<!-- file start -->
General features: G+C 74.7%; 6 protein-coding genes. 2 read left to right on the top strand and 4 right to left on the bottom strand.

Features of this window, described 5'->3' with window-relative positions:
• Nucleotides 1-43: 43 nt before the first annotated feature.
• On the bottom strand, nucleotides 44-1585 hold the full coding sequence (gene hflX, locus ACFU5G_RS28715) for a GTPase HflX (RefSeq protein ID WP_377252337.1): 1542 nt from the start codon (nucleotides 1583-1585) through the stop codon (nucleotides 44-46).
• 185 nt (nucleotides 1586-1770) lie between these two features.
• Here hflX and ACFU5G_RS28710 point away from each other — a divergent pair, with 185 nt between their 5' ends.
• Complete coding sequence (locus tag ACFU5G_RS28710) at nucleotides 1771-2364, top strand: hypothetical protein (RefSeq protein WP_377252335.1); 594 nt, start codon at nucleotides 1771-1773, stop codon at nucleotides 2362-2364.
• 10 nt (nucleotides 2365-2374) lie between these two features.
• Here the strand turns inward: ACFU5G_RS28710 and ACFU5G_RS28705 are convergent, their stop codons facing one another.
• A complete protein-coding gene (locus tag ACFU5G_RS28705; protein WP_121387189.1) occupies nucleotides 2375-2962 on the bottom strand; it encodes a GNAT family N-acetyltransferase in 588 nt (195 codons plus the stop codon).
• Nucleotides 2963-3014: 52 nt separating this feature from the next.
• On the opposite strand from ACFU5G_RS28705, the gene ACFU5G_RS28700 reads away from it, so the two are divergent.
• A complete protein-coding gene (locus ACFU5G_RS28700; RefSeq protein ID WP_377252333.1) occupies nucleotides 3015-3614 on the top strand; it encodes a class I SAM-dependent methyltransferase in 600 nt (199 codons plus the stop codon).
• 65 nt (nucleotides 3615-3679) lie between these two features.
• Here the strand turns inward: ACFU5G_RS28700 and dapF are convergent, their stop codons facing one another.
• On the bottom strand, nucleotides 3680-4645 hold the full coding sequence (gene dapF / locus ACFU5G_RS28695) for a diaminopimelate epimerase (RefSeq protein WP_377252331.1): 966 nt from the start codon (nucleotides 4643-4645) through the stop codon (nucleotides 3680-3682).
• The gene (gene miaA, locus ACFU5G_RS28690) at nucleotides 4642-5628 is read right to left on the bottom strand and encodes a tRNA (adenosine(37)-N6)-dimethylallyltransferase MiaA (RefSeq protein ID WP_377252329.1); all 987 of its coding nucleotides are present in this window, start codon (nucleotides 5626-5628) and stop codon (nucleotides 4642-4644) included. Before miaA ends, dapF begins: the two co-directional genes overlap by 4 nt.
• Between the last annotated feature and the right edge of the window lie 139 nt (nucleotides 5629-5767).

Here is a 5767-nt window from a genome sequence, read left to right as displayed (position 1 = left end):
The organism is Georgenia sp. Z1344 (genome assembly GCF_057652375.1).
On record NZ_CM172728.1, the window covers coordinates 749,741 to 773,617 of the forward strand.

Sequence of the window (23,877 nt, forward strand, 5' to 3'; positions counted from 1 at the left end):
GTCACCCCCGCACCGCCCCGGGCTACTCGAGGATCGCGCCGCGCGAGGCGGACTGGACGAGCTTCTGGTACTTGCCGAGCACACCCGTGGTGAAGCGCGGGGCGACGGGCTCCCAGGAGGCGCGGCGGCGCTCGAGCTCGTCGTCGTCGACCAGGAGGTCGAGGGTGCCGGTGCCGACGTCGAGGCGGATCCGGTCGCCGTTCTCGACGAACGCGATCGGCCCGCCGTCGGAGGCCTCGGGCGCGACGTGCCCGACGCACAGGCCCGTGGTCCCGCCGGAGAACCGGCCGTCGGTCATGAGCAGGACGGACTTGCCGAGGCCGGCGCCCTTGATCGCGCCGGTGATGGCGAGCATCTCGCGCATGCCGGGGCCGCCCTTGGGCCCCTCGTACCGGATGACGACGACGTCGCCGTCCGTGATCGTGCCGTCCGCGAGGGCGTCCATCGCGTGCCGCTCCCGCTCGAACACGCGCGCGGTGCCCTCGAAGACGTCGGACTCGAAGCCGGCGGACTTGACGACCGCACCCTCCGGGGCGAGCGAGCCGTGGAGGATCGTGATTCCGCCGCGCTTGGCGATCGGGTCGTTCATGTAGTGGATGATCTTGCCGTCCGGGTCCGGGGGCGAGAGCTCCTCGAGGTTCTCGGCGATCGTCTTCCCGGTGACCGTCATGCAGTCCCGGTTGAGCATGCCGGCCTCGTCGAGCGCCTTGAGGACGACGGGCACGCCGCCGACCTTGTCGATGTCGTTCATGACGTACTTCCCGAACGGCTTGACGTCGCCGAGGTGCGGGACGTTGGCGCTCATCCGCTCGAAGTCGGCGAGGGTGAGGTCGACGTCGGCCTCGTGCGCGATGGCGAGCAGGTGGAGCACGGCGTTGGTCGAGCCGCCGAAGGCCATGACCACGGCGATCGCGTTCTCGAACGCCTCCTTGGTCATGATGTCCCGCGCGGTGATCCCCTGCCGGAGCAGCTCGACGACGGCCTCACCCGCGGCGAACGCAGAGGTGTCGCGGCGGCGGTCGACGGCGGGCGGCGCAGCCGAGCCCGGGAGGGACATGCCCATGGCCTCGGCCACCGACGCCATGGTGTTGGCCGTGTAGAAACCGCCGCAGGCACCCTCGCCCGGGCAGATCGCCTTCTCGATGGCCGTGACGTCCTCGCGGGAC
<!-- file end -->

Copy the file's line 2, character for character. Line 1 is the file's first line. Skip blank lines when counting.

Features of this window, described 5'->3' with window-relative positions: